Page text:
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Wagon Christ/ DJ Krush

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WAGON CHRIST/DJ KRUSH

Four years ago, before electronica became a marketing pigeonhole, Luke Vibert (aka Plug) released Throbbing Pouch under the name Wagon Christ. It's a thick slab of dazzling, funky sampledelia that was never given its proper due--and it still tops what most of the competition is doing, even today. Vibert has proved to be one of the genre's most versatile and clever practitioners, casually mixing up all sorts of styles with humor and panache. A lot of his recent stuff reveals his proclivity for kitsch (a la electronic smartniks like Mike Paradinas and Richard James), but Wagon Christ's newest album, Tally Ho! (Astralwerks), succeeds because the silliness only rarely sinks into cheesy shtick like the stupid quasi-porno ad "Juicy Luke Vibert." The record adeptly juggles down-tempo hip-hop, wiggy drum 'n' bass, squelchy synth lines, and samples ranging from out-of-place easy-listening strings to odd movie dialogue, creating a frenetic mishmash aimed as much at the head as the feet--but I doubt it'll age as well as Throbbing Pouch. The music of Tokyo's DJ Krush, on the other hand, ought to hold up over the years: it's too stripped-down to sound dated. His last two albums for Mo' Wax, Meiso and Milight, have paired him with a host of distinctive rappers (Mos Def, Guru, Black Thought, and Finsta Bundy among them), and Ki-Oku (Apollo), his duo album with free-jazz trumpeter Toshinori Kondo, reminds me of late-80s Miles Davis efforts like Amandla; Krush's best work, though, makes a virtue of no-bullshit minimalism. On the brand-new Japanese import Kakusei (Sony), for instance, he collaborates with a few other DJ-producer types, like Mista Sinista of the X-ecutioners and Shawn J. Period, to grind out some serious head-nodding music: lean, tough grooves, fractured keyboard riffs, snippets of Japanese folk instruments, and creeping bass. I'd hesitate to predict too much onstage excitement from either Wagon Christ or DJ Krush, but beats will be condensing on the walls. Saturday, 10 PM, Metro, 3730 N. Clark; 773-549-0203. PETER MARGASAK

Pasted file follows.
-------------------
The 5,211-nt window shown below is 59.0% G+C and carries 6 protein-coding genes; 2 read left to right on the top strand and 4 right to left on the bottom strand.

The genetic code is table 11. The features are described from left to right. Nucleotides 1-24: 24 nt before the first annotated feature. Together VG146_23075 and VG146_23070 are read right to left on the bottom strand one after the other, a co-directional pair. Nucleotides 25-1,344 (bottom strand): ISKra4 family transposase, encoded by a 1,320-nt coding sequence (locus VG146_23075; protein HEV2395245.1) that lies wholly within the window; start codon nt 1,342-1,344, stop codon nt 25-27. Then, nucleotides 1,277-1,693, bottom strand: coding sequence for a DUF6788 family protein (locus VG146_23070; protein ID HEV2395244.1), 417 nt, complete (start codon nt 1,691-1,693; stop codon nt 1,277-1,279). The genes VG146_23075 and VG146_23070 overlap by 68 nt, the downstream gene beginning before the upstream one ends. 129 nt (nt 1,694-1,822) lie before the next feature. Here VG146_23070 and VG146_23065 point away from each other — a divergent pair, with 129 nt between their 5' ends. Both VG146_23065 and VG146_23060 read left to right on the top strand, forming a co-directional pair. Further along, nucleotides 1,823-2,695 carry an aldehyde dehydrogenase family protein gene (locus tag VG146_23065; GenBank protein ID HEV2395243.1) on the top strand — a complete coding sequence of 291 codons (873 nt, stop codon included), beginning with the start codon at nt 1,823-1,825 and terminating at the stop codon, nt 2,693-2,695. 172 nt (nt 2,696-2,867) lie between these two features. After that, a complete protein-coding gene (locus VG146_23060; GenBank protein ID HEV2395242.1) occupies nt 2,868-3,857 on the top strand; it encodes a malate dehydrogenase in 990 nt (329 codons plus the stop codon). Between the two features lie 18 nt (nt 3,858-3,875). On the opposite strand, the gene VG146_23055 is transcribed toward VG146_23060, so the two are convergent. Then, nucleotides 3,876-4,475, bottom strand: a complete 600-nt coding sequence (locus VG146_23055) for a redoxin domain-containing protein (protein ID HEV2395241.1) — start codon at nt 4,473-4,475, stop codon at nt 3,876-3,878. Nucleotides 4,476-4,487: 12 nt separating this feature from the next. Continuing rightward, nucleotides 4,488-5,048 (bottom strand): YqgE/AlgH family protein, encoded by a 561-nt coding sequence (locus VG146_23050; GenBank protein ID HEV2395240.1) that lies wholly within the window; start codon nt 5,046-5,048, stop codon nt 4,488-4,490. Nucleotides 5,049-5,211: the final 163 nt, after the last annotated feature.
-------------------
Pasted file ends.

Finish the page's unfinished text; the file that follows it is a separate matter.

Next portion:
Art accompanying story in printed newspaper (not available in this archive): Wagon Christ photo by Phil Knott; DJ Krush photo by Nicci Keller.

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